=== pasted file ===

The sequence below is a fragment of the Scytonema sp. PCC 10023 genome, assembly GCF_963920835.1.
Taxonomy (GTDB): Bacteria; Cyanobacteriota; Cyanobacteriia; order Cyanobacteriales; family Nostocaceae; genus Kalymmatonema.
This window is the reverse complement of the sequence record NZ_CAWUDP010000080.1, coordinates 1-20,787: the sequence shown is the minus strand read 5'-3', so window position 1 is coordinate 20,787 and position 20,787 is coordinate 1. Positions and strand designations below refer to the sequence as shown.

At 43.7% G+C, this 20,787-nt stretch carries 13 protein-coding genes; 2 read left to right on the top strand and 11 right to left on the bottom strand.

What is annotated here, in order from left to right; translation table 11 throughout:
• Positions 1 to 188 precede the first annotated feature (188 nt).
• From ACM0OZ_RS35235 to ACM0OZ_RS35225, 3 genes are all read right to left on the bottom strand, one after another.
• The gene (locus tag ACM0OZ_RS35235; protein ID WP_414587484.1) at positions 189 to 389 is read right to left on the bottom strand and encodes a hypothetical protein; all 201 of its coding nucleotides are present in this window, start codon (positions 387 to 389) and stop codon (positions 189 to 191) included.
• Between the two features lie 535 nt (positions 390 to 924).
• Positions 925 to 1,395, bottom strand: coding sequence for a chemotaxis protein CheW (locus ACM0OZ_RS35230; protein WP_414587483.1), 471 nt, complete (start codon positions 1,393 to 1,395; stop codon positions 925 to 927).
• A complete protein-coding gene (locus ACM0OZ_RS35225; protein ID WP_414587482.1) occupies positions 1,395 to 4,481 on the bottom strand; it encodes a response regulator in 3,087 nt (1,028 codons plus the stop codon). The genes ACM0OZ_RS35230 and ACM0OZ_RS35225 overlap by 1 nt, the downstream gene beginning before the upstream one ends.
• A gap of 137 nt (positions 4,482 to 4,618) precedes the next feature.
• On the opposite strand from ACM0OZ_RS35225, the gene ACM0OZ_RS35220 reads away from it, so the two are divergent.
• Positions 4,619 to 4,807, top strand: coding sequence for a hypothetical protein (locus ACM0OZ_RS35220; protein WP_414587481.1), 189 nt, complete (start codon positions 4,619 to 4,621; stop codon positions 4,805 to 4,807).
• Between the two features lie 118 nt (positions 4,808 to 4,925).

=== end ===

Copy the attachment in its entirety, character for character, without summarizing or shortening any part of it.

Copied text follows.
The sequence below is a fragment of the Scytonema sp. PCC 10023 genome, assembly GCF_963920835.1.
Taxonomy (GTDB): Bacteria; Cyanobacteriota; Cyanobacteriia; order Cyanobacteriales; family Nostocaceae; genus Kalymmatonema.
This window is the reverse complement of the sequence record NZ_CAWUDP010000080.1, coordinates 1-20,787: the sequence shown is the minus strand read 5'-3', so window position 1 is coordinate 20,787 and position 20,787 is coordinate 1. Positions and strand designations below refer to the sequence as shown.

At 43.7% G+C, this 20,787-nt stretch carries 13 protein-coding genes; 2 read left to right on the top strand and 11 right to left on the bottom strand.

What is annotated here, in order from left to right; translation table 11 throughout:
• Positions 1 to 188 precede the first annotated feature (188 nt).
• From ACM0OZ_RS35235 to ACM0OZ_RS35225, 3 genes are all read right to left on the bottom strand, one after another.
• The gene (locus tag ACM0OZ_RS35235; protein ID WP_414587484.1) at positions 189 to 389 is read right to left on the bottom strand and encodes a hypothetical protein; all 201 of its coding nucleotides are present in this window, start codon (positions 387 to 389) and stop codon (positions 189 to 191) included.
• Between the two features lie 535 nt (positions 390 to 924).
• Positions 925 to 1,395, bottom strand: coding sequence for a chemotaxis protein CheW (locus ACM0OZ_RS35230; protein WP_414587483.1), 471 nt, complete (start codon positions 1,393 to 1,395; stop codon positions 925 to 927).
• A complete protein-coding gene (locus ACM0OZ_RS35225; protein ID WP_414587482.1) occupies positions 1,395 to 4,481 on the bottom strand; it encodes a response regulator in 3,087 nt (1,028 codons plus the stop codon). The genes ACM0OZ_RS35230 and ACM0OZ_RS35225 overlap by 1 nt, the downstream gene beginning before the upstream one ends.
• A gap of 137 nt (positions 4,482 to 4,618) precedes the next feature.
• On the opposite strand from ACM0OZ_RS35225, the gene ACM0OZ_RS35220 reads away from it, so the two are divergent.
• Positions 4,619 to 4,807, top strand: coding sequence for a hypothetical protein (locus ACM0OZ_RS35220; protein WP_414587481.1), 189 nt, complete (start codon positions 4,619 to 4,621; stop codon positions 4,805 to 4,807).
• Between the two features lie 118 nt (positions 4,808 to 4,925).